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Saturday morning we got up bright and early to go up to the grocery store and pick up some necessities for the week. We made out way via public transit. We were anxious about loosing our parking spot on the street, otherwise we would’ve driven. Yes, the streets were clear of snow but people still had dibs out to mark their spots and we feared not being able to find anything open when we got back. Anyway, taking the bus to and from the store worked out really well, granted we had only a small amount of groceries to transport home.

Afterward I decided to venture all the way down to Hyde park to visit the Smart Museum of Art at the University of Chicago. Believe it or not I’d never been. Getting there was fairly easy and took only about half the time I’d expected; I took the Redline down to Garfield and then the Garfield bus east through Washington Park and to Ellis Ave. Not a bad trip at all.

The number of works out on display at the Smart is relatively small compared to that of other museums but nonetheless they have a respectable collection of paintings and sculptures. There were galleries showcasing European Art, Contemporary Art, Modern Art and Design, and Asian Art, as well as a main gallery for a special exhibit, The Tragic Muse: Art and Emotion, 1700 – 1900. The Contemporary gallery was of little interest to me. The Asian segment was interesting though moreso from an archeological perspective. The Modern Art and Design gallery was neat, especially these two paintings, Homer by Emile-Rene Menard and Four Arts Ball by Guy Pene Du Bois. There was also an excellent display of still life photographs by Walter Peterhans, whose work I’d never seen before, and some cool furniture by Frank Lloyd Wright, including a very handsome dining table set.

The two galleries of interest were the European and one hosting the Tragic Muse exhibit. In the European I immediately noticed a small painting by Jean Leon Gerome, one of my favorite orientalist painters, of Pygalion and Galatea. Note that the painter made a much larger version of this piece which now resides at the Metropolitan Museum of Art. Other paintings of interest included Angelica and Ruggiero by Cecco Bravo, Still Life with Flowers by Michel Simons, Skitties Game by Jan Steen, and Graces Unveiling Nature by Benjamin West. There was also a statue titled African Woman by Jean Baptiste Carpenux, which I recognized from my days at Design Toscano. I must’ve sold about four resin reproductions of this piece during my tenure at the shop. I guess I should mention that it was titled Slave Girl. Arg. Also on display was a 16th century Italian reliquary which featured a small plaque of the Virgin and Child that was surrounded by lapis lazuli. Again, I’m a sucker for those rare earthstones.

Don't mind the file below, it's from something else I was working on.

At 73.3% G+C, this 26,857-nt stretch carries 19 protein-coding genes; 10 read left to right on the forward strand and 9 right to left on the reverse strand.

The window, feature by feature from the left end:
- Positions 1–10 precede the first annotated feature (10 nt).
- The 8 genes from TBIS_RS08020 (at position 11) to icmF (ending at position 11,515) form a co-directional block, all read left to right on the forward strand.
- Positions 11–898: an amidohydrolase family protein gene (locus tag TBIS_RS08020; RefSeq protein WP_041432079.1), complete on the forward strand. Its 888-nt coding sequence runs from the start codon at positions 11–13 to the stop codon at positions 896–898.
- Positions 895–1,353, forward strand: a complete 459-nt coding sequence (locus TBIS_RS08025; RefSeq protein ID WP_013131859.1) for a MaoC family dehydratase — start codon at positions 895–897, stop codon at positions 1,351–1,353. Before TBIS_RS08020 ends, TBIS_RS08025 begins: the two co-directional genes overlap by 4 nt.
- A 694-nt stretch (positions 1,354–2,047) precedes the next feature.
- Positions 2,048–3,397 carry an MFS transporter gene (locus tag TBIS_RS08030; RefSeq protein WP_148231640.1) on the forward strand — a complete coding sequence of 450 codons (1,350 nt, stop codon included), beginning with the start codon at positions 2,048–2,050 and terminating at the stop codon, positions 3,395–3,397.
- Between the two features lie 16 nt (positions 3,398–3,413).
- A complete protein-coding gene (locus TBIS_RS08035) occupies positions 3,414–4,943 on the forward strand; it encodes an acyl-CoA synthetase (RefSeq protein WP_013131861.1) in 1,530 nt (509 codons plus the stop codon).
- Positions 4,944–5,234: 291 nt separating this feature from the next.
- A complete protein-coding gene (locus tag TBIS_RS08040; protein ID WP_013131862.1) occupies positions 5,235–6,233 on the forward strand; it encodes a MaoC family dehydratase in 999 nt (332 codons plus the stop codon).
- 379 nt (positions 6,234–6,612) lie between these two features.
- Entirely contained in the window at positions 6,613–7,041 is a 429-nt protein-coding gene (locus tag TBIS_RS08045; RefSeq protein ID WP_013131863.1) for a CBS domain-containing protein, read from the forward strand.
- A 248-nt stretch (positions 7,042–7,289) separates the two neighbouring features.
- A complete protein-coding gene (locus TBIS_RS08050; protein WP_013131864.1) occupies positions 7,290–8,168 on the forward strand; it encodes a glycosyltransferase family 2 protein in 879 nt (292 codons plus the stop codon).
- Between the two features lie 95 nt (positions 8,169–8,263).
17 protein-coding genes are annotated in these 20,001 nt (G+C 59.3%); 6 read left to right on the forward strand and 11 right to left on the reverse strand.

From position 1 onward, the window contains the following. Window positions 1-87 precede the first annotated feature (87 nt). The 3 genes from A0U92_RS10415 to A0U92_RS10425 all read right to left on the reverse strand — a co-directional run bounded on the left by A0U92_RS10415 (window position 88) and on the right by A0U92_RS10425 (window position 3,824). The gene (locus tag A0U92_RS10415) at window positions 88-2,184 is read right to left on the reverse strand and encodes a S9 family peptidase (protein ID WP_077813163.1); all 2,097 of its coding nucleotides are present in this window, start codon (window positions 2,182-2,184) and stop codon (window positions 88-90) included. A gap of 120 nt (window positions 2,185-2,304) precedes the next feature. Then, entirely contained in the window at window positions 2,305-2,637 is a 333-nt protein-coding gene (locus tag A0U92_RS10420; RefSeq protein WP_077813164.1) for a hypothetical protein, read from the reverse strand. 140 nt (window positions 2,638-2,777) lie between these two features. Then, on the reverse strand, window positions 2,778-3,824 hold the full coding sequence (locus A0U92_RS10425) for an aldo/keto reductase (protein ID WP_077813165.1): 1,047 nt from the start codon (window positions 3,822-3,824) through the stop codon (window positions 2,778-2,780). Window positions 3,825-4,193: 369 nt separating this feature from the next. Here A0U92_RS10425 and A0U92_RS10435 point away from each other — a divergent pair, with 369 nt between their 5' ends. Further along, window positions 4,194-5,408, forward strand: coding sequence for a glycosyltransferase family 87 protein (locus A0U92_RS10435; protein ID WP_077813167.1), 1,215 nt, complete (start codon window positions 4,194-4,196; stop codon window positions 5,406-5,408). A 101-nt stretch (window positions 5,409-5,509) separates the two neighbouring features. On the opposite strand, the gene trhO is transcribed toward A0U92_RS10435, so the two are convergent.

The Tragic Muse exhibit was very nice as well. The overall concept of the exhibit wasn’t of much interest to me but I can see how each work related to the theme. Paintings that struck my interest included The Hold Up Friedrich Gauermann, Ophelia by Anne Lea Merritt, Child’s Grave by Joshua Hargrave Sams Mann, and Emigrant’s Last Sight of Home by Richard Redgrave.

After the museum I headed back home and relaxed for a bit. That evening Rani and I settled down for drinks, during which I broke open a bottle of Great Divide’s Grand Cru, one of their new Belgian style ales. It had a fruity finish that reminded me of a quadruple. I was quite impressed and very happy with this ale. Great Divide continues to put out some amazing products and is by far one of my favorite domestic breweries.

Anyway, we decided to stay in that night. Some zombie themed event was going on at the club which I can’t say really appealed to us. It was a good night to catch up on some sleep.

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This past weekend we flew out to Denver for a few days. A couple weeks ago we found this awesome flight deal to DEN which we couldn't pass up, the only catch being that we couldn’t fly out that Friday night. We were able to schedule a flight for Saturday morning though, and with that in mind we took Monday off and arranged for our return late that night. It was an abbreviated trip but we still managed get in a lot of sightseeing, not to mention we stopped in at several notable taverns and brewpubs. Yes, much beer was consumed on my part. I think sooner or later I’ll be in need of a good detox.

Might I add that we spent all our time in Denver, so there we did not venture out west out toward the Rockies, though we caught some very nice views of them from the city. If we visit the area again we’ll plan on renting a car and exploring around, perhaps up to Fort Collins, Boulder, or maybe when the mountains. Nonetheless I’m definitely interested in seeing more of the state.

This was my first visit to Colorado and the climate was somewhat of a shock to my system. For one I was completely dehydrated, partly on account of too much beer and not enough water. And then there was high altitude, which by Sunday night finally started to take its toll on my system. I never experienced this sort of pressure before and it sometimes made breathing a bit rough. By Monday was feeling very lightheaded—yes, even more so than usual—and at one point was concerned about possibly passing out. During future visits I’m sure I’ll have an easier time adjusting to the altitude.